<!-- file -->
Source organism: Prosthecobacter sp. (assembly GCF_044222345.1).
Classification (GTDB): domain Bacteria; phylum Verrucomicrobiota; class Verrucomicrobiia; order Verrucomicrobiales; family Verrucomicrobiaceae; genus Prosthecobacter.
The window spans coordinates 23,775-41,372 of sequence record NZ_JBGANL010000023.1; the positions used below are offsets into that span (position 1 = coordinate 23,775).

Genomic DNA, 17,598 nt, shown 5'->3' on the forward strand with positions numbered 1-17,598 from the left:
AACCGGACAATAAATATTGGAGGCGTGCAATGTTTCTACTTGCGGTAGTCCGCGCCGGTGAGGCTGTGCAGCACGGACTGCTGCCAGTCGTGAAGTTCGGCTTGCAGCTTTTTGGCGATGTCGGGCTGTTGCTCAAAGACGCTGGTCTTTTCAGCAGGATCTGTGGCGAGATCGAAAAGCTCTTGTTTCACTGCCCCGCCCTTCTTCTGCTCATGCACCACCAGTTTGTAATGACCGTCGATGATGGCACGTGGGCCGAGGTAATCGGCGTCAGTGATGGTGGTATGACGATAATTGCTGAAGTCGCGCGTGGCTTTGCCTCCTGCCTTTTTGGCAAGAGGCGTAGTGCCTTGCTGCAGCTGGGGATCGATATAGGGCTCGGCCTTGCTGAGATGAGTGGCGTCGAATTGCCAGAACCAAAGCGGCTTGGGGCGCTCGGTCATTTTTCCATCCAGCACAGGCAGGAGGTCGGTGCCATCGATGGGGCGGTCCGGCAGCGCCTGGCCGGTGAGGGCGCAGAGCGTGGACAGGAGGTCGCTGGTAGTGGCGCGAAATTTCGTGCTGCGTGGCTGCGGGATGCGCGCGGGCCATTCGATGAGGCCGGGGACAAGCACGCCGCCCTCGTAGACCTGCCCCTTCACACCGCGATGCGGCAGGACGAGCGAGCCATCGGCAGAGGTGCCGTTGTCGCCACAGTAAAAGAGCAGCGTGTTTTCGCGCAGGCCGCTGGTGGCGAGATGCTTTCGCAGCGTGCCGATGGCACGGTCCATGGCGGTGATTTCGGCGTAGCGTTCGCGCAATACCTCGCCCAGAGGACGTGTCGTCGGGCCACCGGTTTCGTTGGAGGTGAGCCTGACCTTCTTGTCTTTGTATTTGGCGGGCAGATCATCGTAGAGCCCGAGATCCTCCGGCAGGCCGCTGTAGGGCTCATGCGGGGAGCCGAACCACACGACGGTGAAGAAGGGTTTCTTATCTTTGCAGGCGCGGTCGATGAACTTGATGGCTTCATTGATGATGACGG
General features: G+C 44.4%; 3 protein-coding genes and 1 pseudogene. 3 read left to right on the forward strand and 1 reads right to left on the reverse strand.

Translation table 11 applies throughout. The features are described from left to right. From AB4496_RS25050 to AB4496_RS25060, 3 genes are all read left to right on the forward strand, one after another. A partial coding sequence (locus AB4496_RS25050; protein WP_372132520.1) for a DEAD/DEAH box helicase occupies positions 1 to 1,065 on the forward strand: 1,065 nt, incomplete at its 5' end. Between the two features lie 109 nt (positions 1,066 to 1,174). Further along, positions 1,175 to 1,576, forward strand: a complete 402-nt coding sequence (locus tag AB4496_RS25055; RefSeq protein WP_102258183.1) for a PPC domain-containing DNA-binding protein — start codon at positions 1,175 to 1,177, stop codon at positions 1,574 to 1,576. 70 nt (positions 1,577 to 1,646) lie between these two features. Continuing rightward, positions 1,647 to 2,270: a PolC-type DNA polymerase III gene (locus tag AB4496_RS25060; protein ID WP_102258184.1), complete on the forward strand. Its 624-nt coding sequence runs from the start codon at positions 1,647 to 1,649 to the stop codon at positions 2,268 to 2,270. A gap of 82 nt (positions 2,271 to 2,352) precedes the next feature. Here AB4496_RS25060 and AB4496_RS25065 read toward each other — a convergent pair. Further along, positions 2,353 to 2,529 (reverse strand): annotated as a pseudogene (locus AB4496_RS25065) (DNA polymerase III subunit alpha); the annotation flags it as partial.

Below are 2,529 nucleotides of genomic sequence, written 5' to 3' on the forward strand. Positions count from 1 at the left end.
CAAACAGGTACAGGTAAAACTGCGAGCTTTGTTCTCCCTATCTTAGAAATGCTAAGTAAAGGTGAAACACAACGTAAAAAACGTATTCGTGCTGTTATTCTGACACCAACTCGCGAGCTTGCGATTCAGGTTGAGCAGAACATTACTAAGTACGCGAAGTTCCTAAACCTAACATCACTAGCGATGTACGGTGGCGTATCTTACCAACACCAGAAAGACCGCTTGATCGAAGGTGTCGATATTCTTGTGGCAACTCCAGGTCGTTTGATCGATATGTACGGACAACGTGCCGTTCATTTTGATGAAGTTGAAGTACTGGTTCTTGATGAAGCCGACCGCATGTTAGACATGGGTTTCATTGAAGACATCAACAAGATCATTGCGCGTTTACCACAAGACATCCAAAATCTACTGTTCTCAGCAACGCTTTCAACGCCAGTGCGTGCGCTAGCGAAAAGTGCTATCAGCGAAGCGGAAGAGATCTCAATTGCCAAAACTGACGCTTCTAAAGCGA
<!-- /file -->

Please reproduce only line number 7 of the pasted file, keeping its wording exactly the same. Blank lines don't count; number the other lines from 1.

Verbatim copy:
Translation table 11 applies throughout. The features are described from left to right. From AB4496_RS25050 to AB4496_RS25060, 3 genes are all read left to right on the forward strand, one after another. A partial coding sequence (locus AB4496_RS25050; protein WP_372132520.1) for a DEAD/DEAH box helicase occupies positions 1 to 1,065 on the forward strand: 1,065 nt, incomplete at its 5' end. Between the two features lie 109 nt (positions 1,066 to 1,174). Further along, positions 1,175 to 1,576, forward strand: a complete 402-nt coding sequence (locus tag AB4496_RS25055; RefSeq protein WP_102258183.1) for a PPC domain-containing DNA-binding protein — start codon at positions 1,175 to 1,177, stop codon at positions 1,574 to 1,576. 70 nt (positions 1,577 to 1,646) lie between these two features. Continuing rightward, positions 1,647 to 2,270: a PolC-type DNA polymerase III gene (locus tag AB4496_RS25060; protein ID WP_102258184.1), complete on the forward strand. Its 624-nt coding sequence runs from the start codon at positions 1,647 to 1,649 to the stop codon at positions 2,268 to 2,270. A gap of 82 nt (positions 2,271 to 2,352) precedes the next feature. Here AB4496_RS25060 and AB4496_RS25065 read toward each other — a convergent pair. Further along, positions 2,353 to 2,529 (reverse strand): annotated as a pseudogene (locus AB4496_RS25065) (DNA polymerase III subunit alpha); the annotation flags it as partial.